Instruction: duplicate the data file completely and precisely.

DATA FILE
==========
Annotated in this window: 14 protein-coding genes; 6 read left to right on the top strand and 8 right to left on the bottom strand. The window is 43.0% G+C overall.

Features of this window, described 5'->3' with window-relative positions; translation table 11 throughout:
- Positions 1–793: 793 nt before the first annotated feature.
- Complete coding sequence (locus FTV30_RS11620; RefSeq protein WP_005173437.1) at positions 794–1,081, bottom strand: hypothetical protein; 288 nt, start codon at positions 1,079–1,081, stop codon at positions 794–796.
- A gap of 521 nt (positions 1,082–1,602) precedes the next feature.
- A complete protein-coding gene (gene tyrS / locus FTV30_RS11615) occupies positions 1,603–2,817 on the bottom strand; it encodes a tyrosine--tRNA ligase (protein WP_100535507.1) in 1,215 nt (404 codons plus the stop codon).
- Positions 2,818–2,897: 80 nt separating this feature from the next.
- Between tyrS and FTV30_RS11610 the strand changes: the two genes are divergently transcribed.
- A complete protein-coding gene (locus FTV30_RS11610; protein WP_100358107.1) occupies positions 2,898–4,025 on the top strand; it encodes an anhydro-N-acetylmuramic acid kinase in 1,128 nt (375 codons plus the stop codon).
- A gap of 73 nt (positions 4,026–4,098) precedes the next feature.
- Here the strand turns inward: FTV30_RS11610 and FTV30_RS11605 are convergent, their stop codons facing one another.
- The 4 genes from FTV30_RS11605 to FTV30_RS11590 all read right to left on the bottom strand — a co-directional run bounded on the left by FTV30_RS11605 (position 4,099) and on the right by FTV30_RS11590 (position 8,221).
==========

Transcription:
Annotated in this window: 14 protein-coding genes; 6 read left to right on the top strand and 8 right to left on the bottom strand. The window is 43.0% G+C overall.

Features of this window, described 5'->3' with window-relative positions; translation table 11 throughout:
- Positions 1–793: 793 nt before the first annotated feature.
- Complete coding sequence (locus FTV30_RS11620; RefSeq protein WP_005173437.1) at positions 794–1,081, bottom strand: hypothetical protein; 288 nt, start codon at positions 1,079–1,081, stop codon at positions 794–796.
- A gap of 521 nt (positions 1,082–1,602) precedes the next feature.
- A complete protein-coding gene (gene tyrS / locus FTV30_RS11615) occupies positions 1,603–2,817 on the bottom strand; it encodes a tyrosine--tRNA ligase (protein WP_100535507.1) in 1,215 nt (404 codons plus the stop codon).
- Positions 2,818–2,897: 80 nt separating this feature from the next.
- Between tyrS and FTV30_RS11610 the strand changes: the two genes are divergently transcribed.
- A complete protein-coding gene (locus FTV30_RS11610; protein WP_100358107.1) occupies positions 2,898–4,025 on the top strand; it encodes an anhydro-N-acetylmuramic acid kinase in 1,128 nt (375 codons plus the stop codon).
- A gap of 73 nt (positions 4,026–4,098) precedes the next feature.
- Here the strand turns inward: FTV30_RS11610 and FTV30_RS11605 are convergent, their stop codons facing one another.
- The 4 genes from FTV30_RS11605 to FTV30_RS11590 all read right to left on the bottom strand — a co-directional run bounded on the left by FTV30_RS11605 (position 4,099) and on the right by FTV30_RS11590 (position 8,221).